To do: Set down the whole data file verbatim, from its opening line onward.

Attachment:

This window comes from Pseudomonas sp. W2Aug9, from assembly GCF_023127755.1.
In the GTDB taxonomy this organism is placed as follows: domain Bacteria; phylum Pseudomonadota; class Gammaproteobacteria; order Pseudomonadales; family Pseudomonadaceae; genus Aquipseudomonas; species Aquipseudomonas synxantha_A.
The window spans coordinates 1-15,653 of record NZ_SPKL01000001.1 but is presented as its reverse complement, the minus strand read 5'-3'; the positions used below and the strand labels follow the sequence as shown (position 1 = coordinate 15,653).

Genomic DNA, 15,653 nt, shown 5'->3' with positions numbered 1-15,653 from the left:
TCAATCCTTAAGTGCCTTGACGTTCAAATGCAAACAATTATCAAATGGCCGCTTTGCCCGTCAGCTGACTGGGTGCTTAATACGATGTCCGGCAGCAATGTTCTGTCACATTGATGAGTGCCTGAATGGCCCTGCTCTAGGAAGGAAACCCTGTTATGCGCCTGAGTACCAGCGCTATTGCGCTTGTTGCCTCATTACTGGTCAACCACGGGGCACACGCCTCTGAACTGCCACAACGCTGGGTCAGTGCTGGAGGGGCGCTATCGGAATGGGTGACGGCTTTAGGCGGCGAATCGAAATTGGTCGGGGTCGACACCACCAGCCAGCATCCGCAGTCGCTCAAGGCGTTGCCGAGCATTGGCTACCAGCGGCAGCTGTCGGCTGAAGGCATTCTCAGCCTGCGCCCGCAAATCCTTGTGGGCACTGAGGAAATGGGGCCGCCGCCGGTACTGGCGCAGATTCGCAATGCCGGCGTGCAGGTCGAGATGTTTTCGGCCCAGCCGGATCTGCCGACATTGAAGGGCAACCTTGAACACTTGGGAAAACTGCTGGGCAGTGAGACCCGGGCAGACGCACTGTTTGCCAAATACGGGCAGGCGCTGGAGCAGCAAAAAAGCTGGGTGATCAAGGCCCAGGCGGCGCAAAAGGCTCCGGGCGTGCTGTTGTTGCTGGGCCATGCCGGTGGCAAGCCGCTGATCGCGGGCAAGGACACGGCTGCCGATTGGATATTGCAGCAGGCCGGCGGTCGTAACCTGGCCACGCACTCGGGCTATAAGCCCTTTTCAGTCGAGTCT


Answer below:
This window comes from Pseudomonas sp. W2Aug9, from assembly GCF_023127755.1.
In the GTDB taxonomy this organism is placed as follows: domain Bacteria; phylum Pseudomonadota; class Gammaproteobacteria; order Pseudomonadales; family Pseudomonadaceae; genus Aquipseudomonas; species Aquipseudomonas synxantha_A.
The window spans coordinates 1-15,653 of record NZ_SPKL01000001.1 but is presented as its reverse complement, the minus strand read 5'-3'; the positions used below and the strand labels follow the sequence as shown (position 1 = coordinate 15,653).

Genomic DNA, 15,653 nt, shown 5'->3' with positions numbered 1-15,653 from the left:
TCAATCCTTAAGTGCCTTGACGTTCAAATGCAAACAATTATCAAATGGCCGCTTTGCCCGTCAGCTGACTGGGTGCTTAATACGATGTCCGGCAGCAATGTTCTGTCACATTGATGAGTGCCTGAATGGCCCTGCTCTAGGAAGGAAACCCTGTTATGCGCCTGAGTACCAGCGCTATTGCGCTTGTTGCCTCATTACTGGTCAACCACGGGGCACACGCCTCTGAACTGCCACAACGCTGGGTCAGTGCTGGAGGGGCGCTATCGGAATGGGTGACGGCTTTAGGCGGCGAATCGAAATTGGTCGGGGTCGACACCACCAGCCAGCATCCGCAGTCGCTCAAGGCGTTGCCGAGCATTGGCTACCAGCGGCAGCTGTCGGCTGAAGGCATTCTCAGCCTGCGCCCGCAAATCCTTGTGGGCACTGAGGAAATGGGGCCGCCGCCGGTACTGGCGCAGATTCGCAATGCCGGCGTGCAGGTCGAGATGTTTTCGGCCCAGCCGGATCTGCCGACATTGAAGGGCAACCTTGAACACTTGGGAAAACTGCTGGGCAGTGAGACCCGGGCAGACGCACTGTTTGCCAAATACGGGCAGGCGCTGGAGCAGCAAAAAAGCTGGGTGATCAAGGCCCAGGCGGCGCAAAAGGCTCCGGGCGTGCTGTTGTTGCTGGGCCATGCCGGTGGCAAGCCGCTGATCGCGGGCAAGGACACGGCTGCCGATTGGATATTGCAGCAGGCCGGCGGTCGTAACCTGGCCACGCACTCGGGCTATAAGCCCTTTTCAGTCGAGTCT